- Students need to read text every day that is at their instructional or independent level and that is of interest to them. Of course, what is "instructional" or "independent" can be determined in many different ways from formal testing or teacher observations through conferring with students.
- Students need many opportunities to use academic vocabulary so that they feel comfortable enough to use it independently.
- When students formulate and then respond to their own questions, they learn more.
- Facts are important in content learning but knowing just facts is not enough. Students must have multiple opportunities to apply what they know using critical thinking strategies, as well.
- Teachers need to teach non fiction structures that will allow students to enhance their comprehension and increase their facility with content area vocabulary.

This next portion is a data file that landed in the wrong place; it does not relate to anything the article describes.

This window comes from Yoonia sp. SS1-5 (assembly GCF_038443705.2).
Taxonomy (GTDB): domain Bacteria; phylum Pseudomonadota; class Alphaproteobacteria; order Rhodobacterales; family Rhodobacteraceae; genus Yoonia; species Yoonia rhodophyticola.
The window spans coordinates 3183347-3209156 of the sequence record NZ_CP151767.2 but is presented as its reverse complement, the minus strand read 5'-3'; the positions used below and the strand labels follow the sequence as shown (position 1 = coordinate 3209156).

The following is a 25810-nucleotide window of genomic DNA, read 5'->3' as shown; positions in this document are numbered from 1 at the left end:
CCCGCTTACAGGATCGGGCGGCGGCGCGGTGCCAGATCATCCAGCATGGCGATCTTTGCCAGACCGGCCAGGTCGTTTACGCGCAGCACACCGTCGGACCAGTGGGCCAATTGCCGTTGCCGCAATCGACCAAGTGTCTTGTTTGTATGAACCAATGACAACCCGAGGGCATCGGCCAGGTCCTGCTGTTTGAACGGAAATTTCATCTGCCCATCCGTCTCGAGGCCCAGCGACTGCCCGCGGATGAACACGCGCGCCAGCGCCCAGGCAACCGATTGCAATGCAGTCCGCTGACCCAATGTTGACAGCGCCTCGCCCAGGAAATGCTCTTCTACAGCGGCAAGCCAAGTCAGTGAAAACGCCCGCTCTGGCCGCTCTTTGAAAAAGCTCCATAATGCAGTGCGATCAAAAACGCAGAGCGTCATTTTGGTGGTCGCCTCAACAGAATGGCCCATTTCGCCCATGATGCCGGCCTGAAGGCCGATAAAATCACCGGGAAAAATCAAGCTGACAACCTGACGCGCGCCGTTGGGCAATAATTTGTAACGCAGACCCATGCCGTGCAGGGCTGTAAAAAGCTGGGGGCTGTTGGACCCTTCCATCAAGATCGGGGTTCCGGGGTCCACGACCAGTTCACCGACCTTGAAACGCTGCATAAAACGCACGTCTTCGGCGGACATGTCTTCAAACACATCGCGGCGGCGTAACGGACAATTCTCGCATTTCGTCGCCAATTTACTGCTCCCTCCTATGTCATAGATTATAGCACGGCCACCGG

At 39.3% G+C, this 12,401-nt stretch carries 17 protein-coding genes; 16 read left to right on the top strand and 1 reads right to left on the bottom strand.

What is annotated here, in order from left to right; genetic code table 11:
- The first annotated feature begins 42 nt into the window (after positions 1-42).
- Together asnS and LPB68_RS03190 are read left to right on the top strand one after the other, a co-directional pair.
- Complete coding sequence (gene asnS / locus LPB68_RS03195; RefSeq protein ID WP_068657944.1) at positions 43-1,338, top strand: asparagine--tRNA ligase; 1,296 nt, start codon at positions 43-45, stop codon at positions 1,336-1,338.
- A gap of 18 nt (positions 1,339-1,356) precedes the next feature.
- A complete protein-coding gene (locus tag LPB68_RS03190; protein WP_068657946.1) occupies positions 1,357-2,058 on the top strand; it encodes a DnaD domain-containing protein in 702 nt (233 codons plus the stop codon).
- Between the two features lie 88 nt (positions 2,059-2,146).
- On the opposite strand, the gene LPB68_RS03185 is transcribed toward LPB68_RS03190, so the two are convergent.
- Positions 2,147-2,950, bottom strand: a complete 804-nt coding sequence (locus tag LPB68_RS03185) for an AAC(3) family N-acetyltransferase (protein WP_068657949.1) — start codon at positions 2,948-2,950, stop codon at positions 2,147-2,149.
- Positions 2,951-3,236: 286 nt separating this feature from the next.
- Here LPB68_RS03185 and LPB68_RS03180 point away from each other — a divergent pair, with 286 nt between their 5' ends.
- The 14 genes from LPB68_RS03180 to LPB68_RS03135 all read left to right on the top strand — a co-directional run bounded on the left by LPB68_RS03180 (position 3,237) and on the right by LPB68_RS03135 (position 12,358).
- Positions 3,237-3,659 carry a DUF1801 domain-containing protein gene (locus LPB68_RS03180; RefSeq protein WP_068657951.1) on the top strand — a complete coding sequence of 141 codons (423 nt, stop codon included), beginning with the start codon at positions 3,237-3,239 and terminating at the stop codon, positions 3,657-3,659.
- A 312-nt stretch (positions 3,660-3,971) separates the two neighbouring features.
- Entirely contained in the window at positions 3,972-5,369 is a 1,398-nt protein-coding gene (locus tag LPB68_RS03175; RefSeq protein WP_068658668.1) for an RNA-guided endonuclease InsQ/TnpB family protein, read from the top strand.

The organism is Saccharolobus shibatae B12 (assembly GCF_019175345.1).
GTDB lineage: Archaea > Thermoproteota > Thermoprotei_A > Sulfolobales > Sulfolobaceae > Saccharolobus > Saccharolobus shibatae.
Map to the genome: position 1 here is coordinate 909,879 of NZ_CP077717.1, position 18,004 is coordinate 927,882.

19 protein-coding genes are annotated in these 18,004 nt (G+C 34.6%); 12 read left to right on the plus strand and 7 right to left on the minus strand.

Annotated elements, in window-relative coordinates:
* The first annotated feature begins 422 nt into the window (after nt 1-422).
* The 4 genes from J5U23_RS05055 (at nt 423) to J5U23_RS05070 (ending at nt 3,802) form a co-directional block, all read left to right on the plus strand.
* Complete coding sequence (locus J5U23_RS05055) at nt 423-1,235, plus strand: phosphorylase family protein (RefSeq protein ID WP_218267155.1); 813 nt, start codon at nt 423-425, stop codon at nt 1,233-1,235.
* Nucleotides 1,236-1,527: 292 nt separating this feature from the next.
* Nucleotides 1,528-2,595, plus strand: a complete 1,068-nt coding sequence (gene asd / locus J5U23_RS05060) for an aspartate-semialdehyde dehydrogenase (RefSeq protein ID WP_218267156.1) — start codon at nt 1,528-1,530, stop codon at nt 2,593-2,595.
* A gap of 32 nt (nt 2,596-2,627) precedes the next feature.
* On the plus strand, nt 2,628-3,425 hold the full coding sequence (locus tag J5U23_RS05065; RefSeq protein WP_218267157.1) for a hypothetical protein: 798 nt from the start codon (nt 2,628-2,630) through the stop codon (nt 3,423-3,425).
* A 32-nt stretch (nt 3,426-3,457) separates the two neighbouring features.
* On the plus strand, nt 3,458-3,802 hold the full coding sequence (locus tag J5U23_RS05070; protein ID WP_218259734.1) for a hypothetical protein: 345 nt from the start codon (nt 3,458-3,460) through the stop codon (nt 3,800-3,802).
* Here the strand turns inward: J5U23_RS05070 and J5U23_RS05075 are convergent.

Sometimes, I stretch out a teaching point beyond the 10- or 12-minute time limit I've given myself because I worry that my mini lesson wasn't enough or my students won't have understood what I intended to teach. So, sometimes, I beat the lesson to a pulp one too many times, or forget to have the kids practice the lesson before they go off to read or write. (Asking students to practice a lesson after you teach it, with you right there to observe and help guide students through the process, is very effective. Try not to skip this step!)
Here's an example of a mini lesson that lasted less than 10 minutes and resulted in better learning.
My students are in the second round of historical fiction book clubs. In a couple of weeks, we will start …